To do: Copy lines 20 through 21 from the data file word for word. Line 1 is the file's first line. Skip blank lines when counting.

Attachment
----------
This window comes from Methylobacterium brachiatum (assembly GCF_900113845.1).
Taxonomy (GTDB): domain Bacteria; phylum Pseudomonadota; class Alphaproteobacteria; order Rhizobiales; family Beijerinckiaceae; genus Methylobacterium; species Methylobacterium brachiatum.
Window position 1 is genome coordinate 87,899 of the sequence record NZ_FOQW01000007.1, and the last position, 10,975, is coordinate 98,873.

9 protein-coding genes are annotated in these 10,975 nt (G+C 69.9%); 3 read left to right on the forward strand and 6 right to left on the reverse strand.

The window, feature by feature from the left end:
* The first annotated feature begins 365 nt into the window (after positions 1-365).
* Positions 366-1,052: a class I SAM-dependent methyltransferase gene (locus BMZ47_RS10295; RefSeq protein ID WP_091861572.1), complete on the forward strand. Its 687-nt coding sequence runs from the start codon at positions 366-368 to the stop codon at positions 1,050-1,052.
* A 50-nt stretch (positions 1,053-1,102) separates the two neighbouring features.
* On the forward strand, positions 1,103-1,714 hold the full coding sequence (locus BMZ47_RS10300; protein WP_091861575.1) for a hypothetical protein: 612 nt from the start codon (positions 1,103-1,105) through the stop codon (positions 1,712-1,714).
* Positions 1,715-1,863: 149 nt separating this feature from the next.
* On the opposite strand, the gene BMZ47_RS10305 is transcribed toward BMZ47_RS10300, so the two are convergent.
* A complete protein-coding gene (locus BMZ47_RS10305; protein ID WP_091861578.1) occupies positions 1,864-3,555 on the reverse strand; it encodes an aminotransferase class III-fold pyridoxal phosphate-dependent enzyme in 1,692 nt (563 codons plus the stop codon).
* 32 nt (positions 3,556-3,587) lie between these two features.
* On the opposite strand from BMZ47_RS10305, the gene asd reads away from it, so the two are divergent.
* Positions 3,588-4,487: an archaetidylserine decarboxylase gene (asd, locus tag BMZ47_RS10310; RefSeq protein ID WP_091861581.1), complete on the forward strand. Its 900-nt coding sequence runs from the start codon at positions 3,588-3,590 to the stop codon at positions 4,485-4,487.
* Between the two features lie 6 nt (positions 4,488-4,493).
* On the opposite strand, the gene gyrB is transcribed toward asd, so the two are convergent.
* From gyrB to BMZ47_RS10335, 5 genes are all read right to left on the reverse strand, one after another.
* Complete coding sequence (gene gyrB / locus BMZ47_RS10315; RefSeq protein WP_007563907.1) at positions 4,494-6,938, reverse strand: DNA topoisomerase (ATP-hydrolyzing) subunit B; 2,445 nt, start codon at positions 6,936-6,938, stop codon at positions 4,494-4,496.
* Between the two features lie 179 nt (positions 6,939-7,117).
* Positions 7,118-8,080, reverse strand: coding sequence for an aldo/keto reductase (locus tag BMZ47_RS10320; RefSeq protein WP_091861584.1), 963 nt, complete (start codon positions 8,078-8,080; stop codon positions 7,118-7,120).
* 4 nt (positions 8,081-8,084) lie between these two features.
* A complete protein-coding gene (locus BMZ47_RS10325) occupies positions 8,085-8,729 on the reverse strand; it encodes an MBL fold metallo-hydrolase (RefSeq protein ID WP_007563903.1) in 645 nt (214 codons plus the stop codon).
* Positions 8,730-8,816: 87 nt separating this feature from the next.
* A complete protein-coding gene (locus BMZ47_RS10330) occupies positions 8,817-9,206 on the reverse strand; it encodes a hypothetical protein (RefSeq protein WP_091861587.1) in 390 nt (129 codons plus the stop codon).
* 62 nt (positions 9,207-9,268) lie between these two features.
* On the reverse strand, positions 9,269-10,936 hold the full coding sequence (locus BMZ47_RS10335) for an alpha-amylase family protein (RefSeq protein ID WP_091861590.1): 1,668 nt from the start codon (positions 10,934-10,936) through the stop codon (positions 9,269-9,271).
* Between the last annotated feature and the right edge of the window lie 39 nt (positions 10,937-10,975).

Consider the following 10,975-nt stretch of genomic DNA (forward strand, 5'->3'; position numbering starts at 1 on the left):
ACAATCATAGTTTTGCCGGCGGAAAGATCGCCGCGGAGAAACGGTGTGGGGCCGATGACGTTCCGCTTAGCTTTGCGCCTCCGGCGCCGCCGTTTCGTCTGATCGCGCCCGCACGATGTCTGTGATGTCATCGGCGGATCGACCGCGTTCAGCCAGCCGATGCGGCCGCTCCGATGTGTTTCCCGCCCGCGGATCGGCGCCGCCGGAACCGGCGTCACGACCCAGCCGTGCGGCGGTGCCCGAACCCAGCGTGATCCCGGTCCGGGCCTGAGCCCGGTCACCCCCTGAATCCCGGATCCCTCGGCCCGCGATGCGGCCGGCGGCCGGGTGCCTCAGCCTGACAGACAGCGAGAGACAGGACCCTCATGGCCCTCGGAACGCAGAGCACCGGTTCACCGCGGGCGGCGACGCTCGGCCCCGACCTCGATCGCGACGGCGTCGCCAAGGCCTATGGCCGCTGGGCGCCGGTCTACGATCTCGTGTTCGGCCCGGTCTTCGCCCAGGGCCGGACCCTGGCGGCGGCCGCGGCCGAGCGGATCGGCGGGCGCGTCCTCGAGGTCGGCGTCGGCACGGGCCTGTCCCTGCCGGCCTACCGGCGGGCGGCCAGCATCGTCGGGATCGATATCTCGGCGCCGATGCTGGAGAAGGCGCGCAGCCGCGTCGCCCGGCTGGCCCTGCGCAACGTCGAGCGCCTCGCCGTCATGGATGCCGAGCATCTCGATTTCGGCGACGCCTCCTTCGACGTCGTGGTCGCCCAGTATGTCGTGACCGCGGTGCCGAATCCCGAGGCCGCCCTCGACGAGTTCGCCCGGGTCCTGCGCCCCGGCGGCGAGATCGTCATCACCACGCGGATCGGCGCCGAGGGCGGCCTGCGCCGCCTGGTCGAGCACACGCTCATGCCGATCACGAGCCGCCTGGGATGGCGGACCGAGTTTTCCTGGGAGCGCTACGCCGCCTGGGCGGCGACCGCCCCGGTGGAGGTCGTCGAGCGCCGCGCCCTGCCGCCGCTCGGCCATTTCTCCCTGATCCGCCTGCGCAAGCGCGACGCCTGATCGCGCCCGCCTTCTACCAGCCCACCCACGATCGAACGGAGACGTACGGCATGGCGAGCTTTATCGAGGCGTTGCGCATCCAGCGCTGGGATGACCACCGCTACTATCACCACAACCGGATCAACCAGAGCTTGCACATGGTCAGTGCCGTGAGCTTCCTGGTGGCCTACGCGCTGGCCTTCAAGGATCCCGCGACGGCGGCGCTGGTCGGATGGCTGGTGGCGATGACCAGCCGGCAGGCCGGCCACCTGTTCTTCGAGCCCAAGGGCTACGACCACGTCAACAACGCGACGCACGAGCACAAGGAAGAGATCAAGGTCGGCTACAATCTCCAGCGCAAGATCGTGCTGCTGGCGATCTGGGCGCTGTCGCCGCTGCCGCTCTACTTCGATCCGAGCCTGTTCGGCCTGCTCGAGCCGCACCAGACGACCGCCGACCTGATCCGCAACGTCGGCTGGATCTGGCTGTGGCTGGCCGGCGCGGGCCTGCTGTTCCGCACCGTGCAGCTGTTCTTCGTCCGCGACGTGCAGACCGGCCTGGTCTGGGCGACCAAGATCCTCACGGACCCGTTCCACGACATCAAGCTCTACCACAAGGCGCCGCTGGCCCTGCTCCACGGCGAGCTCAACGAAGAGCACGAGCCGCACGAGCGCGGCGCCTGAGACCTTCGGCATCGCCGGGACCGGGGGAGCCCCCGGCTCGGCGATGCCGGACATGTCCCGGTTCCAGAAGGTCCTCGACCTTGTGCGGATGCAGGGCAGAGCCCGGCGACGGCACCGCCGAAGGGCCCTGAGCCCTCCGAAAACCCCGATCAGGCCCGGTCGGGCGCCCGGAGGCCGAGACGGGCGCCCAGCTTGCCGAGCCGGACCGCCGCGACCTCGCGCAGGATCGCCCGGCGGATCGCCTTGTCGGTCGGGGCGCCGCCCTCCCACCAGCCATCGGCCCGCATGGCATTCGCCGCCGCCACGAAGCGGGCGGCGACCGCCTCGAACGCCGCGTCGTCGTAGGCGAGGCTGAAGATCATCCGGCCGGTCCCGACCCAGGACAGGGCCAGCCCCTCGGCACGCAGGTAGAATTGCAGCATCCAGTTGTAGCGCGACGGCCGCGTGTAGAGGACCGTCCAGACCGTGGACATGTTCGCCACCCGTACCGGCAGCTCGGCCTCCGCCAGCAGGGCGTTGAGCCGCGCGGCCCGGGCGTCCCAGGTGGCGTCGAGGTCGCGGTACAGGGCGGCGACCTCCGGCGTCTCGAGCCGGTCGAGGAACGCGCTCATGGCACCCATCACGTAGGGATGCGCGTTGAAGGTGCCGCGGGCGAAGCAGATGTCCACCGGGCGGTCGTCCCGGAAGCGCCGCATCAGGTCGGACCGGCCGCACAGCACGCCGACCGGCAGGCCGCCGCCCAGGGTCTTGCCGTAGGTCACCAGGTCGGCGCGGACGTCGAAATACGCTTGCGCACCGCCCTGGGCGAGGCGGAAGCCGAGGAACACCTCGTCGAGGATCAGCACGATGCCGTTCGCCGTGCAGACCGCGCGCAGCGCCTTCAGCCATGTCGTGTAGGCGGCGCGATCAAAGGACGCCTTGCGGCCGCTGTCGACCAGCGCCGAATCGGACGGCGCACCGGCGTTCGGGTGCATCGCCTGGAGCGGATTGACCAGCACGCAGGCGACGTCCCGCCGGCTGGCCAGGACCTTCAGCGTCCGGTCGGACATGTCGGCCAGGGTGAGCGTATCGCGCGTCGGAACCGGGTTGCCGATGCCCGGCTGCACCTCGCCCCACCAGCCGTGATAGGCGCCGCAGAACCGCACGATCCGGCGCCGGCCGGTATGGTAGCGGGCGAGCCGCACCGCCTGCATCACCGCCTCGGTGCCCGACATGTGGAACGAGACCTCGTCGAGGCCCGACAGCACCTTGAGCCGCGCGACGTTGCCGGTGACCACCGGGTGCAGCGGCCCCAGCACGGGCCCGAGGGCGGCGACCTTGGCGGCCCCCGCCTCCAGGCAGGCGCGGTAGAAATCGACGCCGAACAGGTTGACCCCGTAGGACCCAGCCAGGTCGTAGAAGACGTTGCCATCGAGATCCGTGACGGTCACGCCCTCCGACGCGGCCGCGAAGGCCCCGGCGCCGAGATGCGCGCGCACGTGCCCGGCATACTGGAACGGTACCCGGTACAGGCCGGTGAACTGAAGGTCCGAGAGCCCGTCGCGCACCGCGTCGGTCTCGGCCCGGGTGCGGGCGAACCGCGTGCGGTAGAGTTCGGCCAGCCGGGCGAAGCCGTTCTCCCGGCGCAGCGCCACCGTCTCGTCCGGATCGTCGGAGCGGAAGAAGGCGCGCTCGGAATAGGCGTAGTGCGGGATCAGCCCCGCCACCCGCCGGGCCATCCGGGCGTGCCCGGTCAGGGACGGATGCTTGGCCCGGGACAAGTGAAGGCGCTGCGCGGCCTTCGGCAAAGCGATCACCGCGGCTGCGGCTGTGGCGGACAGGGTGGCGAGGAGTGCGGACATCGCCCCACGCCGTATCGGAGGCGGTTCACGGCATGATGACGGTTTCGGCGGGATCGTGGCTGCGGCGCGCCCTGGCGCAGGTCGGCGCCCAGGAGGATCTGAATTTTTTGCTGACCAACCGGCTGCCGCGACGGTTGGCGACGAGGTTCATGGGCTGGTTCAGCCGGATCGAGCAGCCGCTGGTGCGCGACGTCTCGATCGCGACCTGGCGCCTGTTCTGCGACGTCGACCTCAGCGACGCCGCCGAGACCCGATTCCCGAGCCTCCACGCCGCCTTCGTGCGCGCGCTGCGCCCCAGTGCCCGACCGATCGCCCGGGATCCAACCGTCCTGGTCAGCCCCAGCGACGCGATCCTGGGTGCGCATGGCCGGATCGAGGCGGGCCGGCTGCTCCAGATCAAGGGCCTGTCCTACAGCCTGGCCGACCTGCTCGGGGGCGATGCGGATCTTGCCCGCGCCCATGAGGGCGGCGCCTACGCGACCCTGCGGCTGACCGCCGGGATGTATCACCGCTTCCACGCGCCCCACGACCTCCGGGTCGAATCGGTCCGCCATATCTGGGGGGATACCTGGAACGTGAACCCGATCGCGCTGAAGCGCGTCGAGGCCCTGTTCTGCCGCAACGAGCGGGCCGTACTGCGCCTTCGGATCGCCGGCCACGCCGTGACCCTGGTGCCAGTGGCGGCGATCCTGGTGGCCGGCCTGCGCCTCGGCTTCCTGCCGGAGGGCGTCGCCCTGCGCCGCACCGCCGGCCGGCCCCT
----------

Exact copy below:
* Between the two features lie 179 nt (positions 6,939-7,117).
* Positions 7,118-8,080, reverse strand: coding sequence for an aldo/keto reductase (locus tag BMZ47_RS10320; RefSeq protein WP_091861584.1), 963 nt, complete (start codon positions 8,078-8,080; stop codon positions 7,118-7,120).